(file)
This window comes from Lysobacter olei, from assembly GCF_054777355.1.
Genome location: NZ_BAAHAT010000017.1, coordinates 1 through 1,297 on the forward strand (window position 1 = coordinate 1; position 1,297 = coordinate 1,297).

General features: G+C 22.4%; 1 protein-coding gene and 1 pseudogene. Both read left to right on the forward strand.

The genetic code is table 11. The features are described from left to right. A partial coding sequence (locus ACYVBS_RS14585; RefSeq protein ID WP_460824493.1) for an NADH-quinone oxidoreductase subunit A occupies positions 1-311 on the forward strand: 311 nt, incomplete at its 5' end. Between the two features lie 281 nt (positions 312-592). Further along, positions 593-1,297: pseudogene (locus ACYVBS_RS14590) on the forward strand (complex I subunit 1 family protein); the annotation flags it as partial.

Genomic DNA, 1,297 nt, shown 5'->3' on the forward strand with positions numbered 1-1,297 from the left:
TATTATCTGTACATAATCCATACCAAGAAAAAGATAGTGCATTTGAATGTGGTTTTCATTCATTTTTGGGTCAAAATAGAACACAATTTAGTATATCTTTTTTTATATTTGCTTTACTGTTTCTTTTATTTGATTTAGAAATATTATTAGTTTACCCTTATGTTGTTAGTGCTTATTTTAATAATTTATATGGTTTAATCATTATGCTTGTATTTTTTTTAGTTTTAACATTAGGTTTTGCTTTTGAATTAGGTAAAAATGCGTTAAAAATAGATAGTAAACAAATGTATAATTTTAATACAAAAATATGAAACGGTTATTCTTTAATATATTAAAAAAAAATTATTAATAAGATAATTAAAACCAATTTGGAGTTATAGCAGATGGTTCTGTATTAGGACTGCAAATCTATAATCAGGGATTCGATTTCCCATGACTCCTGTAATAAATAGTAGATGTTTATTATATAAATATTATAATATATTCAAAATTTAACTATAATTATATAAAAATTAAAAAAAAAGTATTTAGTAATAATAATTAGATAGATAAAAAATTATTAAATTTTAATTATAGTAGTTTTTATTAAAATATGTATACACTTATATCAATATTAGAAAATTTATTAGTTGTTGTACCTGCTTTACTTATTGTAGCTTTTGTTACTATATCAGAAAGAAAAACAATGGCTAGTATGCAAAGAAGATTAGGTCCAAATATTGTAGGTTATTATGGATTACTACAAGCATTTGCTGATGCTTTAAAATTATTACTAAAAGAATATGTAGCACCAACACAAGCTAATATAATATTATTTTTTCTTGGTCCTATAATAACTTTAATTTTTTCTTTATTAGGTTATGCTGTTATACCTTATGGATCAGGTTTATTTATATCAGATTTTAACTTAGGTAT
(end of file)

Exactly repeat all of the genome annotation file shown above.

This window comes from Lysobacter olei, from assembly GCF_054777355.1.
Genome location: NZ_BAAHAT010000017.1, coordinates 1 through 1,297 on the forward strand (window position 1 = coordinate 1; position 1,297 = coordinate 1,297).

General features: G+C 22.4%; 1 protein-coding gene and 1 pseudogene. Both read left to right on the forward strand.

The genetic code is table 11. The features are described from left to right. A partial coding sequence (locus ACYVBS_RS14585; RefSeq protein ID WP_460824493.1) for an NADH-quinone oxidoreductase subunit A occupies positions 1-311 on the forward strand: 311 nt, incomplete at its 5' end. Between the two features lie 281 nt (positions 312-592). Further along, positions 593-1,297: pseudogene (locus ACYVBS_RS14590) on the forward strand (complex I subunit 1 family protein); the annotation flags it as partial.

Genomic DNA, 1,297 nt, shown 5'->3' on the forward strand with positions numbered 1-1,297 from the left:
TATTATCTGTACATAATCCATACCAAGAAAAAGATAGTGCATTTGAATGTGGTTTTCATTCATTTTTGGGTCAAAATAGAACACAATTTAGTATATCTTTTTTTATATTTGCTTTACTGTTTCTTTTATTTGATTTAGAAATATTATTAGTTTACCCTTATGTTGTTAGTGCTTATTTTAATAATTTATATGGTTTAATCATTATGCTTGTATTTTTTTTAGTTTTAACATTAGGTTTTGCTTTTGAATTAGGTAAAAATGCGTTAAAAATAGATAGTAAACAAATGTATAATTTTAATACAAAAATATGAAACGGTTATTCTTTAATATATTAAAAAAAAATTATTAATAAGATAATTAAAACCAATTTGGAGTTATAGCAGATGGTTCTGTATTAGGACTGCAAATCTATAATCAGGGATTCGATTTCCCATGACTCCTGTAATAAATAGTAGATGTTTATTATATAAATATTATAATATATTCAAAATTTAACTATAATTATATAAAAATTAAAAAAAAAGTATTTAGTAATAATAATTAGATAGATAAAAAATTATTAAATTTTAATTATAGTAGTTTTTATTAAAATATGTATACACTTATATCAATATTAGAAAATTTATTAGTTGTTGTACCTGCTTTACTTATTGTAGCTTTTGTTACTATATCAGAAAGAAAAACAATGGCTAGTATGCAAAGAAGATTAGGTCCAAATATTGTAGGTTATTATGGATTACTACAAGCATTTGCTGATGCTTTAAAATTATTACTAAAAGAATATGTAGCACCAACACAAGCTAATATAATATTATTTTTTCTTGGTCCTATAATAACTTTAATTTTTTCTTTATTAGGTTATGCTGTTATACCTTATGGATCAGGTTTATTTATATCAGATTTTAACTTAGGTAT